Locally grown, organic food used to be the last word in environmental awareness. Not anymore. For one, organics have a negligible carbon impact (though exceptions might exist); eating less red meat is probably the best you can do to lower your carbon footprint. And locally grown food might not be a workable..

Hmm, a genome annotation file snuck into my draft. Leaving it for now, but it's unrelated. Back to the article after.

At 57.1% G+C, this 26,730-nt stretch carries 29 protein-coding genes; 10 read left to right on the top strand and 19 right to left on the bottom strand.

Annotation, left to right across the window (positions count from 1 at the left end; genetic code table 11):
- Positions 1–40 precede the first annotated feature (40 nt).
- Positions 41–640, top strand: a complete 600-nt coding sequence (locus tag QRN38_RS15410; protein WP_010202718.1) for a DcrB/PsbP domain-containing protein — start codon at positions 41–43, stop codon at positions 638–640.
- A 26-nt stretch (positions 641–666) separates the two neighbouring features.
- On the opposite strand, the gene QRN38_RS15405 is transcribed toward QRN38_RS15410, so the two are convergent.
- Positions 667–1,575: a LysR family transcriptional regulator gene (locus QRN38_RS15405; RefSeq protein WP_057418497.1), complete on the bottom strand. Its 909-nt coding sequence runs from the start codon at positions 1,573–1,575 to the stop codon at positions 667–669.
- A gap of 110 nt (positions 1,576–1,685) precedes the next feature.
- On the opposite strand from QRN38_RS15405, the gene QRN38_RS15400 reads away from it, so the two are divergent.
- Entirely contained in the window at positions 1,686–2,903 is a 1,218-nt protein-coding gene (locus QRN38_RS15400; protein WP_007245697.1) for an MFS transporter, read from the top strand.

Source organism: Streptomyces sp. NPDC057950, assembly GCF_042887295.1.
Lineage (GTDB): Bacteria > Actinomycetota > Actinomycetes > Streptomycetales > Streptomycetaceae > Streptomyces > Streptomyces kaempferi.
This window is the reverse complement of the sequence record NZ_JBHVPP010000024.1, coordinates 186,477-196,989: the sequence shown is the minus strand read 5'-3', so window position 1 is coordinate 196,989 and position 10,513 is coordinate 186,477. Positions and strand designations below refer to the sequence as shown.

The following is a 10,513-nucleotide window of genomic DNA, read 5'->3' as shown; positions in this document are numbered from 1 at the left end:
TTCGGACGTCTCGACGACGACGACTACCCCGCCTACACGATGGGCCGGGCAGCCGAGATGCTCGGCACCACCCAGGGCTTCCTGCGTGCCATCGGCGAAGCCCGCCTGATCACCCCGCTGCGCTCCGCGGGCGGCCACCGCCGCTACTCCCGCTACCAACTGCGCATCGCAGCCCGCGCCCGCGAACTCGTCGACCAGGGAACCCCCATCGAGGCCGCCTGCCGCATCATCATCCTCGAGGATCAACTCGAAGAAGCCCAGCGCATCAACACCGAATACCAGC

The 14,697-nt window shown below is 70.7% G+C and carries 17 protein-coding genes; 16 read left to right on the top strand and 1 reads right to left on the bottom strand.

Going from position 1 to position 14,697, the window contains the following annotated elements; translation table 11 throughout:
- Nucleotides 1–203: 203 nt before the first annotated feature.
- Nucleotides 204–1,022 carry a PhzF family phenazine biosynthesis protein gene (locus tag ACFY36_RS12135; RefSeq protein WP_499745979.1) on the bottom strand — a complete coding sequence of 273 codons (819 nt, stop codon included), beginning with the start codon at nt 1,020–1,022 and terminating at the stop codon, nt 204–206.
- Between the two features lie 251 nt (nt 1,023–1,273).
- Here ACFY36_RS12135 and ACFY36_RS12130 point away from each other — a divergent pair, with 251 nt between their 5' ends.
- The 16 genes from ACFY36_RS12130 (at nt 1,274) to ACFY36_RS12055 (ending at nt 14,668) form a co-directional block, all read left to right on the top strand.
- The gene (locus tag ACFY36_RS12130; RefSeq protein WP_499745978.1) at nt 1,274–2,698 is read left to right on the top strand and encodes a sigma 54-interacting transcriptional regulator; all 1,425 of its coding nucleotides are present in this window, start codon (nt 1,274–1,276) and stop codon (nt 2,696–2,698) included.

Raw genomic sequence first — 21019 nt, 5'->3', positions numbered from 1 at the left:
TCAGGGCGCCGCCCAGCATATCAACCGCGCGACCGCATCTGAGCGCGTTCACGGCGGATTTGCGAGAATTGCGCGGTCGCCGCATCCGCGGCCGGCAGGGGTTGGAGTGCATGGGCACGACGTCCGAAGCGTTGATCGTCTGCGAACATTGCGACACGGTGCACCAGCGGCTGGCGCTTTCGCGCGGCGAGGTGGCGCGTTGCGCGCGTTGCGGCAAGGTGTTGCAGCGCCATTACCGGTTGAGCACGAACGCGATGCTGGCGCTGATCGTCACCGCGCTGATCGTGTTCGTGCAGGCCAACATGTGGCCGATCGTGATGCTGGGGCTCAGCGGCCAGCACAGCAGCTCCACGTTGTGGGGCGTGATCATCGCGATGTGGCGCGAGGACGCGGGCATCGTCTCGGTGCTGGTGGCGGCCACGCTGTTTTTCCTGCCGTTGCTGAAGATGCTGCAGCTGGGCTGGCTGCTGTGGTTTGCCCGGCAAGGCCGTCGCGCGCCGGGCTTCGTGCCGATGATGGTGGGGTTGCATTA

Locally grown, organic food used to be the last word in environmental awareness. Not anymore. For one, organics have a negligible carbon impact (though exceptions might exist); eating less red meat is probably the best you can do to lower your carbon footprint. And locally grown food might not be a workable model, at large scales.Mother Jones, the lefty magazine, just did an extensive feature, and it's a wake-up call. It won't be news to anyone that follows the issue, but it's worth highlighting because the issue is so large and the organic myths have been so prolific:"When most of us imagine what a sustainable food economy might look like, chances are we picture a variation on something that already exists-such as organic farming, or a network of local farms and farmers markets, or urban pea patches-only on a much larger scale. The future of food, in other words, will be built from ideas and models that are familiar, relatively simple, and easily distilled into a buying decision: Look for the right label, and you're done.But that's not the reality. Many of the familiar models don't work well on the scale required to feed billions of people. Or they focus too narrowly on one issue (salad greens that are organic but picked by exploited workers). Or they work only in limited circumstances. (A $4 heirloom tomato is hardly going to save the world.)"In re: the carbon issue, with locally produced food:"...for all our focus on the cost of moving food, transportation accounts for barely one-tenth of a food product's greenhouse gas emissions. Far more significant is how the food was produced-its so-called resource intensity. Certain foods, like meat and cheese, suck up so many resources regardless of where they're produced (a pound of conventional grain-fed beef requires nearly a gallon of fuel and 5,169 gallons of water) that you can shrink your footprint far more by changing what you eat, rather than where the food came from. According to a 2008 report from Carnegie Mellon University, going meat- and dairyless one day a week is more environmentally beneficial than eating locally every single day.What then, is the answer? First off, as the Mother Jones article argues, the traditional definitions of organics will have to go, because herbicides, artificial fertilizers, and far-flung distribution networks are unavoidable facts, if we're to keep so many billions fed. Second, we'll need to invest in new models for agriculture, such as "closed loop" systems which might use natural means to lower carbon footprints-for example, as Michael Pollan has pointed out in this essential interview, farmers in Argentina pair feed lots with livestock on the same farm-feeding the cows with the feed, then fertilizing the feed with the cow manure. That's roughly what natural ecosystems do, and it fixes a broken industrial system, whereby corn is fertilised with carbon-intensive nitrogen fertilizers, and beef are fed the corn. But note that this isn't an easy fix: It's not a label we can slap on something, but an open-ended process of retooling our public policy (which created our current feed lot disaster) and investing in new agricultural models.All of which isn't exactly comforting. It's complicated, and confusing. As consumers, it's tempting to throw our hands up and ignore the issue from here on out-every time we've internalized a purported solution, such as organics, it's quickly exposed as another false lead. But that's the reality of social consciousness in our present age: We're trying to fix systems that have taken decades to create. We won't find the solutions overnight, but that's life. Carbon control is our generation's Normandy Beach; winning will take more stamina than we've ever had to summon before.Image via brainware3000